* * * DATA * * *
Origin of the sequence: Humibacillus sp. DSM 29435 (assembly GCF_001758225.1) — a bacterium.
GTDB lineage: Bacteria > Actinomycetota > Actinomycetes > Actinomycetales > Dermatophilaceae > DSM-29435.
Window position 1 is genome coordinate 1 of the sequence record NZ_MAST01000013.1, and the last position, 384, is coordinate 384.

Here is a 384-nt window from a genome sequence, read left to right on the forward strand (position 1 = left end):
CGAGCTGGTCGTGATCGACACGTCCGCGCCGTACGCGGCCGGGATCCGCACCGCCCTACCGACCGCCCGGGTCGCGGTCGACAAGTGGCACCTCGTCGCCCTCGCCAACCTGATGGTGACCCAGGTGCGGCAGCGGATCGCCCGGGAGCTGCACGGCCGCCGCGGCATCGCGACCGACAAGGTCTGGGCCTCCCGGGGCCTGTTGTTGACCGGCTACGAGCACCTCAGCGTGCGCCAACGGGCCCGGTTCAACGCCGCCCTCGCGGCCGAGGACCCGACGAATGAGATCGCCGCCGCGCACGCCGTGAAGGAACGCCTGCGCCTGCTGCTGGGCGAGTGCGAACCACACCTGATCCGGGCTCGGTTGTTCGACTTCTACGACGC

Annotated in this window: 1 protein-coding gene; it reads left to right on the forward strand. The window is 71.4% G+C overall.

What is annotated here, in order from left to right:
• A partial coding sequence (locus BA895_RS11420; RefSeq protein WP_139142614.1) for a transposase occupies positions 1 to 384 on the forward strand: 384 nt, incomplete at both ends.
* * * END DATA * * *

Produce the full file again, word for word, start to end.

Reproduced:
Origin of the sequence: Humibacillus sp. DSM 29435 (assembly GCF_001758225.1) — a bacterium.
GTDB lineage: Bacteria > Actinomycetota > Actinomycetes > Actinomycetales > Dermatophilaceae > DSM-29435.
Window position 1 is genome coordinate 1 of the sequence record NZ_MAST01000013.1, and the last position, 384, is coordinate 384.

Here is a 384-nt window from a genome sequence, read left to right on the forward strand (position 1 = left end):
CGAGCTGGTCGTGATCGACACGTCCGCGCCGTACGCGGCCGGGATCCGCACCGCCCTACCGACCGCCCGGGTCGCGGTCGACAAGTGGCACCTCGTCGCCCTCGCCAACCTGATGGTGACCCAGGTGCGGCAGCGGATCGCCCGGGAGCTGCACGGCCGCCGCGGCATCGCGACCGACAAGGTCTGGGCCTCCCGGGGCCTGTTGTTGACCGGCTACGAGCACCTCAGCGTGCGCCAACGGGCCCGGTTCAACGCCGCCCTCGCGGCCGAGGACCCGACGAATGAGATCGCCGCCGCGCACGCCGTGAAGGAACGCCTGCGCCTGCTGCTGGGCGAGTGCGAACCACACCTGATCCGGGCTCGGTTGTTCGACTTCTACGACGC

Annotated in this window: 1 protein-coding gene; it reads left to right on the forward strand. The window is 71.4% G+C overall.

What is annotated here, in order from left to right:
• A partial coding sequence (locus BA895_RS11420; RefSeq protein WP_139142614.1) for a transposase occupies positions 1 to 384 on the forward strand: 384 nt, incomplete at both ends.